Find height of resting ball

  • Thread starter ojsimon
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  • #1
ojsimon
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See the diagram attached. I am trying to find the height marked with a red arrow to height where the ball on top is resting. Each ball has a radius of 1cm... How would you do this.

I thought it may be something to do with the surface area or volume, do worked with the SA and Volume eauations of a pyramid, but had too many variables, although i may have missed something.

Does anyone know how to find this?

Thanks
 

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Answers and Replies

  • #2
mrbohn1
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The diagrams seem to imply that the top ball is resting slightly skewed on the other 4. Assuming this is not the case however, this can be solved with simple trigonometry and pythagoras.

Joining the centres of the 3 circles in the second diagram creates an equilateral triangle, with all edges 2cm and all angles 60o. Now draw a right-angled triangle connecting the centre of the top ball straight down to the ground, and then to meet the continuation of the line between the centres of two of the circles.

It remains to find the length of the line connecting the centre of the top circle to the ground (then just subtract 1 for the desired length). This can be done by considering the smaller congruent right-angled triangle formed by similarly drawing a line from the centre of one of the bottom circles to the ground, and joining it to the same continuation of the line between the centres of the triangles.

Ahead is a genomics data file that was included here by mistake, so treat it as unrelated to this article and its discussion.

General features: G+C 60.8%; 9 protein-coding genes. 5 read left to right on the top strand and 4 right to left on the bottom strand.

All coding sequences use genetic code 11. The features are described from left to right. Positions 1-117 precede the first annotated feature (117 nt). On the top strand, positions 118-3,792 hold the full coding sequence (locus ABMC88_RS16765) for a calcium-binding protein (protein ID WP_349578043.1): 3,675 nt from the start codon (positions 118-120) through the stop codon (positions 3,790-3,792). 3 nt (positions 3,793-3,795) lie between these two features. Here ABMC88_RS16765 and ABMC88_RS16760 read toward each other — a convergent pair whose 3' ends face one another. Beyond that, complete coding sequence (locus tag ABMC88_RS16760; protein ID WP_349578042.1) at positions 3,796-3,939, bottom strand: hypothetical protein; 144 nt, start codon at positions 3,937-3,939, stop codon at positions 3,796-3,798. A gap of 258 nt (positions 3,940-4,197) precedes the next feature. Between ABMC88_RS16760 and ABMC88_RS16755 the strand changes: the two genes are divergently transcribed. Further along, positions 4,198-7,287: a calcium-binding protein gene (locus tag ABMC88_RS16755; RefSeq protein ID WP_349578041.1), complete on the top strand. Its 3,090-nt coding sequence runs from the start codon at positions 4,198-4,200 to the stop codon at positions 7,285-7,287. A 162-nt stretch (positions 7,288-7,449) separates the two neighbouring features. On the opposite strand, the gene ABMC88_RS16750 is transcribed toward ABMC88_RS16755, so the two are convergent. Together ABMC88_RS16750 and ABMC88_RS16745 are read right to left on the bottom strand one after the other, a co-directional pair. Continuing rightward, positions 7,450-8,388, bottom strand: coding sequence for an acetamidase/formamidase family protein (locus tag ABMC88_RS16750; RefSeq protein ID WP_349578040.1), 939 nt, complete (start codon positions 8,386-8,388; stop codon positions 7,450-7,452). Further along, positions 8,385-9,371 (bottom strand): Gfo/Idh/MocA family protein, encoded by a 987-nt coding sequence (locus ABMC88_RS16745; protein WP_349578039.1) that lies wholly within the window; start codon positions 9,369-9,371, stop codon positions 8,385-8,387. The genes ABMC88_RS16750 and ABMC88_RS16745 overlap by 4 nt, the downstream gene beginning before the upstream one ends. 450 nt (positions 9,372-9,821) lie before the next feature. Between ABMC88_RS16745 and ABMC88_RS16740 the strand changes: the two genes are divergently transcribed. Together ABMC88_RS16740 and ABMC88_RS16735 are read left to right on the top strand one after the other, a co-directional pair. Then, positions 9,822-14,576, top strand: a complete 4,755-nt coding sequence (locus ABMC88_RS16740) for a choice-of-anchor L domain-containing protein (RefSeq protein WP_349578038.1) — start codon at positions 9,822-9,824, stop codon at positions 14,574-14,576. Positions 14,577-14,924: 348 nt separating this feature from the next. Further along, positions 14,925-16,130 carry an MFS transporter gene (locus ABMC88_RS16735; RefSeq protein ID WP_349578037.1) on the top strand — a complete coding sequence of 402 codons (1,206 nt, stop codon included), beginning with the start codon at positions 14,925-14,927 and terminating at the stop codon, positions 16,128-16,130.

After a few very quick (so possibly wrong!) calculations I get that the answer is [tex]\sqrt{3}[/tex]cm.
 
  • #3
ojsimon
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Yeah the diagrams not meant to be skewed, just the only way i could draw it.

I understand your trig solution, but wouldn't this only acount for the 2 dimensions, surely as it is 3d it could not work like this?
 
  • #4
mrbohn1
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As far as I can see the solution still holds for 3 dimensions. It might help you to think of the bottom balls in the side on view as of being two balls diagonal to each other in the top view....
 
  • #5
mrbohn1
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Actually I take that back...tt would only work if the balls were touching, which I don't think they would be. It would be helpful to have a 3-d model!

You could do the same prrof using that the distance betweem the centres of the two bottom balls is [tex]\sqrt{8}[/tex] instead of 2 though.
 
  • #6
ojsimon
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Yeah, i don't have ping pong balls, unfortunately, there must be an easy way to work it though, what do you think of my surface area/volume formula idea?
 
  • #7
ojsimon
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I also thought it may be possible to solve using vectors, but i have no idea where to start with this..
 
  • #8
mrbohn1
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You can adapt my proof very easily: just note that the triangle between the centres of the triangles is not equilateral, but has 2 45o angles, two sides of 2cm and one side of [tex]\sqrt{8}[/tex]cm.

Of course, I'm not sure what class this problem came out of...it may be that you are expected to use more complex methods.
 
Last edited:
  • #9
ojsimon
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No this was just a problem that a friend gave me but won't give me the solution till i solve it. Thanks for your help
 

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